6. 엎드려 / 내려놔 – Lie down

엎드려 means “to prostrate or lie down” (face-down), while 내려놔 means “to lower or let go”. I recommend you start with the 엎드려 command first to teach your pup go down on their belly, since 내려놔 can find use in other specific contexts.

7. 누워 – Lie down (on back)

How else will you gain access to the belly, your dog’s favorite scratching spot? More than 엎드려, 누워 more specifically suggests someone lie on their back, not their stomach. It’s also a command you can use to get your buddy into bed before you tuck them in.

8. / – Paw

No, it’s not just because you’re desperate to touch those insanely plushy toe beans. Like every human you respect, every pooch deserves a good paw-shake once in a while. So it makes sense that the common Korean dog command for this is by literally asking for a hand or a paw.

9. 가자 – Let’s go

Two magic syllables that will undoubtedly make your dog bounce into action. 가 by itself can be a command for “go.”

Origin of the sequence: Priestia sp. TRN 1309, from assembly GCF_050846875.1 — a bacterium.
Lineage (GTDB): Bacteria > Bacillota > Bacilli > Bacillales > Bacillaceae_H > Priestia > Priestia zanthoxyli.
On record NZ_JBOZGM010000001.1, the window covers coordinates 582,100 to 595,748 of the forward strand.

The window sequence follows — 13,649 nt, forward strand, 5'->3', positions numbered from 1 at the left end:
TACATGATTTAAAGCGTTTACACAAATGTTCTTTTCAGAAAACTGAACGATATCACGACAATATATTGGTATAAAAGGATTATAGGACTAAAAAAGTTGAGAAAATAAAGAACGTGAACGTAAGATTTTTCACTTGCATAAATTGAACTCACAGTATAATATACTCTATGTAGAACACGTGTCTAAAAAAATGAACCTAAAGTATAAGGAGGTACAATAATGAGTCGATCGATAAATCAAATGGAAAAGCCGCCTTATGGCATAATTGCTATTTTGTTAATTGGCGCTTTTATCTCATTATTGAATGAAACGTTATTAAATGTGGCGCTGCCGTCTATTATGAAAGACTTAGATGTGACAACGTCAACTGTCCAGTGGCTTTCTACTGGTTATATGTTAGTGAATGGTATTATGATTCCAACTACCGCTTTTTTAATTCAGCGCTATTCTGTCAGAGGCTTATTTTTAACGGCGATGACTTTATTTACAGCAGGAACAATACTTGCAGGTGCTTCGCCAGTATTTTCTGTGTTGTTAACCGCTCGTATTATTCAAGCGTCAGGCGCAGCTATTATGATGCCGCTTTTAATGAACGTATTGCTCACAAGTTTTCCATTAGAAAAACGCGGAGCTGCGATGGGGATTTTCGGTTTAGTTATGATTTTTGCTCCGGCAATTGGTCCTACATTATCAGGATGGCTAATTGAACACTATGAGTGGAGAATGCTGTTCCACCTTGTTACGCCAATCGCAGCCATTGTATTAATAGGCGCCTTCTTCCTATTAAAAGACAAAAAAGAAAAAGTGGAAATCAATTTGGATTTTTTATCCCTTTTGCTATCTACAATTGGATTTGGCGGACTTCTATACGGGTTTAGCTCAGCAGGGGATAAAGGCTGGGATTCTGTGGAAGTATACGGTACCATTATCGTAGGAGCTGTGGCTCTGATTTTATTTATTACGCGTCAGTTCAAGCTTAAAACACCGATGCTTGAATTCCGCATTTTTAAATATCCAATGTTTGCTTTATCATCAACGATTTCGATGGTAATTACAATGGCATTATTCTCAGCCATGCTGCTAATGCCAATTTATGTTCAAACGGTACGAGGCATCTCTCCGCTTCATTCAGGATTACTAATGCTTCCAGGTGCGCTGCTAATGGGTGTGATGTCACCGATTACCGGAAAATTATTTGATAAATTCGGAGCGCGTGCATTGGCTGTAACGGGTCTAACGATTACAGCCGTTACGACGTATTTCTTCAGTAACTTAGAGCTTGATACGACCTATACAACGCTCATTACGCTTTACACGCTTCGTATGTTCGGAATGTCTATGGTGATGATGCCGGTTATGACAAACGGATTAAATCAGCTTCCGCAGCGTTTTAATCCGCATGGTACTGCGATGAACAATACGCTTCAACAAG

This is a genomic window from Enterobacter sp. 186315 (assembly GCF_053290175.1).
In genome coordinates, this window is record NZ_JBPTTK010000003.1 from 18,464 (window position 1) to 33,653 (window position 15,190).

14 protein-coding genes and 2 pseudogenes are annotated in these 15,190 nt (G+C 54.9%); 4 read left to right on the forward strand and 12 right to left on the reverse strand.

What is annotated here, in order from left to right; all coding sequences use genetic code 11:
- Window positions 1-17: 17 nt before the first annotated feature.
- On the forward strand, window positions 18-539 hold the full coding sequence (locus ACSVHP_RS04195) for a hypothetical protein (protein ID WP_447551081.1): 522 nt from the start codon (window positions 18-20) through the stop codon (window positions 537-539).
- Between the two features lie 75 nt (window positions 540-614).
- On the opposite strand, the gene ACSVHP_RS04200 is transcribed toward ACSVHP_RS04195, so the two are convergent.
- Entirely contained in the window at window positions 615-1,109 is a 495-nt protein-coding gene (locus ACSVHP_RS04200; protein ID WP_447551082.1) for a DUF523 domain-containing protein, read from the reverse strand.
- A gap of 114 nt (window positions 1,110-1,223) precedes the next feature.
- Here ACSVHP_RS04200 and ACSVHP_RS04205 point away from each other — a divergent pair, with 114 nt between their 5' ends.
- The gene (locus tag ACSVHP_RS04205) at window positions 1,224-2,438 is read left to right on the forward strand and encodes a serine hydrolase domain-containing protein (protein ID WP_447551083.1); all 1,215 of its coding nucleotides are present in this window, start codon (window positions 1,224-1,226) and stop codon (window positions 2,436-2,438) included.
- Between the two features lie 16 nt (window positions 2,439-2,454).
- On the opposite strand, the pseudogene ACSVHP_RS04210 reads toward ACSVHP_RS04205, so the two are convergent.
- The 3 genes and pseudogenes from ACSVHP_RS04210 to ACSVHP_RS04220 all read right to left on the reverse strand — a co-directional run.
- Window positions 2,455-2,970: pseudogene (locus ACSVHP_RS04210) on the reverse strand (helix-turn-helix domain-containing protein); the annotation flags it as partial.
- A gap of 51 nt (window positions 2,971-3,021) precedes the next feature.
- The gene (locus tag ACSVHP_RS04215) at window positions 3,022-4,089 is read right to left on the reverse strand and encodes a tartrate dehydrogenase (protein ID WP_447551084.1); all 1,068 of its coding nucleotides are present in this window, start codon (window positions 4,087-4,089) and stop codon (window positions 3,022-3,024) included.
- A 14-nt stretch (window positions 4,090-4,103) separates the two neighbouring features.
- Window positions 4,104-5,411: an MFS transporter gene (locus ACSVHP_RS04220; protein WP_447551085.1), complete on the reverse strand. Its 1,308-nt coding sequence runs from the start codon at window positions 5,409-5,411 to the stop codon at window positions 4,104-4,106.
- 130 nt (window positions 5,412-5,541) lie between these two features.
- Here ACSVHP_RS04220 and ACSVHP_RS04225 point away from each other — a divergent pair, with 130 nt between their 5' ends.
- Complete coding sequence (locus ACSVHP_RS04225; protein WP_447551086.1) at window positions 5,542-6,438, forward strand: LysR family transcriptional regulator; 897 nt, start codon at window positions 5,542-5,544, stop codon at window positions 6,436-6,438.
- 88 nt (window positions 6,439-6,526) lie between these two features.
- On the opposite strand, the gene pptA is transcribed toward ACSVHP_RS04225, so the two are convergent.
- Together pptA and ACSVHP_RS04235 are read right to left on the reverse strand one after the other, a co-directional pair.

Be careful not to confuse this with the similar-sounding 과자, which means “sweet” or “cookie.” You don’t want to accidentally bring your friend’s hopes up.

10. 가져와 – Fetch

가져 means “take,” and as you know, 와 means “come.” Therefore, 가져와 translates to “take and come/bring back.” Make sure you don’t forget that 와, otherwise the ball or toy you toss will just remain in your dog’s slobbery mouth.

11. 굴러 / 구르기 – Roll over

I personally remember teaching my own dog 구르기, spinning my finger in a circular motion after each syllable to emphasize the expected motion.

12. 뽀뽀 – Kiss

Because who can ever get enough of doggy smooches? 뽀뽀 is the cute Korean word for “kiss,” resembling the sound effect of puckered lips. Make sure you’re tolerant of dog-breath though before you decide to get love-bombed by your pup.

13. 내려와 – Come down / off

Your dogs never signed a contract to keep their toes on the ground 24/7. Wherever they can reach, they’ll certainly go. Maybe they’re up on the cat tower again.

Perhaps they’ve declared your bed to be their throne for the day, even though you’ve expressly forbidden them from it. Notice how this command consists of words you’ve already learned: 내려 (lower) and 와 (come).